Democrats give no endorsement for Woolsey successor
Published: Sunday, January 22, 2012 at 9:19 a.m.
Last Modified: Sunday, January 22, 2012 at 9:23 a.m.
State Democratic Party regional delegates who met in Santa Rosa Saturday could not agree on which candidate to endorse to succeed outgoing Rep. Lynn Woolsey.
That means no candidate in the 2nd Congressional District primary race will benefit from mailers and other advertising paid for by the state party.
Delegates who supported candidates other than money-raising and endorsement leader, Assemblyman Jared Huffman of San Rafael, characterized the non-decision as a victory for both voters and the trailing contenders.
“In the primary in June, the people ... will get to decide who advances, the Democratic party will not have a say in that,” said Alice Chan of Sebastopol, a delegate who cast her vote for Marin activist and author Norman Solomon.
Huffman, who is seen as the Democratic establishment candidate, collected 48 percent of the delegate votes, shy of the 50 percent he needed to win the endorsement.
Solomon, who has positioned himself as Woolsey's ideological successor, gathered 28 percent of the delegates.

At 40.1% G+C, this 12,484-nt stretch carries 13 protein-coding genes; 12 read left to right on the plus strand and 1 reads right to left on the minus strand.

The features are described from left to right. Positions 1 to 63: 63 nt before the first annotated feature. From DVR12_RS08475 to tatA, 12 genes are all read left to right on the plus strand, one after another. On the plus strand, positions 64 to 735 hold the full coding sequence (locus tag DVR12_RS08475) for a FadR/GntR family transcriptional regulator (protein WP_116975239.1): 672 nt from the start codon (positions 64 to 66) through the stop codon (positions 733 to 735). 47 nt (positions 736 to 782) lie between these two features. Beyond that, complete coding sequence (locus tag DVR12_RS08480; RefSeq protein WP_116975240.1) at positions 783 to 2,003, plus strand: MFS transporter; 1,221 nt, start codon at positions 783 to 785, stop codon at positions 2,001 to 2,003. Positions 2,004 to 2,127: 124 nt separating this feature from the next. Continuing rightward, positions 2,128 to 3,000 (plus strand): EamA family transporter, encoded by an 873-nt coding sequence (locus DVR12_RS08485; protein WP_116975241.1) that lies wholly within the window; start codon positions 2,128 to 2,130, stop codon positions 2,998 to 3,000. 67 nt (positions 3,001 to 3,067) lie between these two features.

Of the race's 11 candidates, only four earned votes at Saturday's meeting at the Plumbers and Pipefitters Hall.
Besides Huffman and Solomon, they were San Rafael businesswoman Stacey Lawson, a late entry with no political background, and Marin County Supervisor Susan Adams.
She got 9 percent of Saturday's vote, and Lawson 1 percent.
Other delegates, who because of party structure and residence didn't take part in the 2nd District endorsement vote, said the action may resonate more with party activists.
“It means a lot to us, but ultimately ... it depends very much on the campaign and how the candidates are connecting with the voters,” said Caroline Banuelos, of Santa Rosa, a 5th District delegate.
“It makes any debates much more important for the next tier of candidates,” said Sonoma State University political scientist David McCuan.
It may also boost candidates who can now “point to the lack (of an endorsement) to indicate that they are still viable,” he said. “It allows them to raise some money that may still be sitting on the sideline.”
This article has been revised to reflect the following correction:
CORRECTION: January 25, 2012
An article posted January 22, 2012 transposed some endorsement votes cast by state Democratic Party regional delegates and the percentages won by candidates in the 2nd congressional primary race. No candidate was endorsed.
The results were: Susan Adams received 12 votes and 9 percent; Jared Huffman, 64 votes, 48 percent; Stacey Lawson, 2 votes, 1 percent; Norman Solomon, 37 votes, 28 percent. There were 19 votes for no endorsement.
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